"The 53-kw generator, powered by the engine, can recharge the battery in about 30 minutes and, under certain driving conditions, send current directly to the motor." This explains all your confusion about how the generator cannot simply charge the battery alone. The electricity from the generator can be used to power the electric motor.

Check out:

1:23 AM  
Blogger Tom Saxton said...

no slappz: you put another person's work on your blog without crediting them. That's plagiarism.

john: nice find on the time to recharge the battery pack. The statement that the generator can send power directly to the motor "under certain driving conditions" confirms that you can't drive the vehicle at full capability off of the generator alone. But, a 30-minute charge time, probably less before you can start driving, isn't too bad.

1:32 AM  
Blogger Tom Saxton said...

Regarding using Wikipedia as a reference...

The specs I quoted were all backed up by references to GM press releases.

Don't knock it if you haven't read it.

1:59 AM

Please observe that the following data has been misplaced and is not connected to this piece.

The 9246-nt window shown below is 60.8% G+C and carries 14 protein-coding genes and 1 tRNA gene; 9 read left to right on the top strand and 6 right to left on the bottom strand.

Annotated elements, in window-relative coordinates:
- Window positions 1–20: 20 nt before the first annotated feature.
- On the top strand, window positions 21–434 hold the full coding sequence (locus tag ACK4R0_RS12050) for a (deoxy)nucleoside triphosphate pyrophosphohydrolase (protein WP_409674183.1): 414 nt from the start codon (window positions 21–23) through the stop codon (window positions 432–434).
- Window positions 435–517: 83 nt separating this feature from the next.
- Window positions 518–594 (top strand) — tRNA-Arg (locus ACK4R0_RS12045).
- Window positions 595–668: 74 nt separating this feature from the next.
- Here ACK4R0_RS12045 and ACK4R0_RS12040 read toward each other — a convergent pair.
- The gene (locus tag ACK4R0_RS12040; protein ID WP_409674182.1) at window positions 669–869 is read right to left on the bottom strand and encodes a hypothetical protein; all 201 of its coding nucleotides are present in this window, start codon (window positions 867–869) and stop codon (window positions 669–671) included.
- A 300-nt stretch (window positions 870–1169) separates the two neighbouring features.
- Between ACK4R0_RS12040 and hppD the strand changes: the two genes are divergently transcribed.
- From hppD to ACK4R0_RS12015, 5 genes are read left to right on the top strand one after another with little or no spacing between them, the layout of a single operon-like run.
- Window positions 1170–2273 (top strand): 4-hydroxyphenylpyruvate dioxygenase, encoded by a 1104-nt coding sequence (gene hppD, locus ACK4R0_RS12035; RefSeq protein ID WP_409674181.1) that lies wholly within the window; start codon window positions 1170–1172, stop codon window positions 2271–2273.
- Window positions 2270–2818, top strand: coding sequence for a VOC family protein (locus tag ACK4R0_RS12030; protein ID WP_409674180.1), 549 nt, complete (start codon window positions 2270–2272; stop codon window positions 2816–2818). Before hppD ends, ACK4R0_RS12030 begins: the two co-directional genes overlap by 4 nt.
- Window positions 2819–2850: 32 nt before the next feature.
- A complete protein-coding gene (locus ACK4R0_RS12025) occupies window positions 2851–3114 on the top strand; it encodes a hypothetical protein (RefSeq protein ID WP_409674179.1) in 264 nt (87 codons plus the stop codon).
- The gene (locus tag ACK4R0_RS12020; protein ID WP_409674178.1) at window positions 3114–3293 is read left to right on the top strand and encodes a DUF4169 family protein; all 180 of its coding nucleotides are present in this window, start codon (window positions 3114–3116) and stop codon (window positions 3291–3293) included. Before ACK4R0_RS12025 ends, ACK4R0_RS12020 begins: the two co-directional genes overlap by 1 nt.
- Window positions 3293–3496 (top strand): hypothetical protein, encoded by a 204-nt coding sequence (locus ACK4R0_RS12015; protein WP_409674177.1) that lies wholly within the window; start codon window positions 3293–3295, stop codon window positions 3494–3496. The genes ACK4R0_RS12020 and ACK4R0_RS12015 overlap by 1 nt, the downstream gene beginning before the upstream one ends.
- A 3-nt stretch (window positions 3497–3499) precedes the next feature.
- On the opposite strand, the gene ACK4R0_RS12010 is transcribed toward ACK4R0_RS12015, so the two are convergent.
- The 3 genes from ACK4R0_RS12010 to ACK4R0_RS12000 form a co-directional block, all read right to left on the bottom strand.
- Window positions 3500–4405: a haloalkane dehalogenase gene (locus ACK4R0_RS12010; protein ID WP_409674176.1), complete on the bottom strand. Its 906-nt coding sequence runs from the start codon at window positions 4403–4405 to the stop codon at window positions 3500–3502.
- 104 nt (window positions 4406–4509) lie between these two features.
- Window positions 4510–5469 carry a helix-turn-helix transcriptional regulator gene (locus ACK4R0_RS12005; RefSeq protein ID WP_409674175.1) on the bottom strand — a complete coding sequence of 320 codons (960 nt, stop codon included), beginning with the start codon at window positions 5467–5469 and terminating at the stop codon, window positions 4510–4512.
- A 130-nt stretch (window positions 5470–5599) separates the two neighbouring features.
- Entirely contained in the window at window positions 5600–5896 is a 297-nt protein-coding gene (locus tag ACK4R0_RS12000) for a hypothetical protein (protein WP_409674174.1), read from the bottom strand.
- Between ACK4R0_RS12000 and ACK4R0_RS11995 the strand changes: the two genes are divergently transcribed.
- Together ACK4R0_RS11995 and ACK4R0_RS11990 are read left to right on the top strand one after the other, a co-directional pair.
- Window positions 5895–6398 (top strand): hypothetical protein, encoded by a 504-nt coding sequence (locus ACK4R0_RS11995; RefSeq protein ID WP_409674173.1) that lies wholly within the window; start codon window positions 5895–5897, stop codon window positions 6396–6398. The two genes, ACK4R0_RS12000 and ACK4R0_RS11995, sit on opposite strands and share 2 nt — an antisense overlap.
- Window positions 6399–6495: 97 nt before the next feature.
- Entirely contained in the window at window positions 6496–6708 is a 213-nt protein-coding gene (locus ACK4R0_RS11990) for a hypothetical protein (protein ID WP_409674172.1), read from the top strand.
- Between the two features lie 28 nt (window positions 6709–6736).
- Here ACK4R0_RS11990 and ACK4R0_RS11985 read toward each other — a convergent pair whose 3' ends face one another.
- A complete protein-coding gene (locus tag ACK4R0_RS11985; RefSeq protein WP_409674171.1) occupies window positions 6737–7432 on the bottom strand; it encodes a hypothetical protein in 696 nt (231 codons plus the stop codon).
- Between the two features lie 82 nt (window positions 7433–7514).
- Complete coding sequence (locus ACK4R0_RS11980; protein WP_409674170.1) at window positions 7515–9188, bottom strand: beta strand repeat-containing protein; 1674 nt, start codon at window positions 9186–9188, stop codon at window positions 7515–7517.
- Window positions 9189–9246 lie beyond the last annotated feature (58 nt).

Blogger no_slappz said...


With respect to GM and bankruptcy, there may be a lot of changes that have occurred over the last decaded.

But, the company is losing market share and it is losing money. Like it or not, the day of reckoning is here.

A company cannot lose market-share AND lose money indefinitely. It will implode at some point. That point is reached when the money runs out. According to the latest from GM management, that day is getting closer every time they speak about it.

Recently the Big Day was anticipated to fall in 2009 or 2010. However, the latest claims from management are suggesting that GM might run dry of cash before the end of this year.

Even if money is extorted from taxpayers to fund a deeply flawed company now, GM will continue along its path to an eventual implosion.

The ONLY way to save the Company and the American Car Industry is through a Chapter 11 bankruptcy filing.

Virtually every gasbag commenting on Detroit uses terms like "failure" and "liquidation". Both terms are wrong. They do not apply.

Chapter 11 restores the health of troubled companies. A GM Ch 11 filing can be structured to maintain almost every job in the company and the industry. BUT, people like Wagoner and Gettelfinger will get booted.

The other option is for the UAW to buy GM. At its current share price of $3, the entire company can be bought for $1.8 billion.

If UAW members believe they know what they are doing, then their chance to prove it has arrived.

I would support a plan in which the government buys the stock and gives it to the UAW.

What do you think?

9:33 AM  
Blogger no_slappz said...

tom saxton,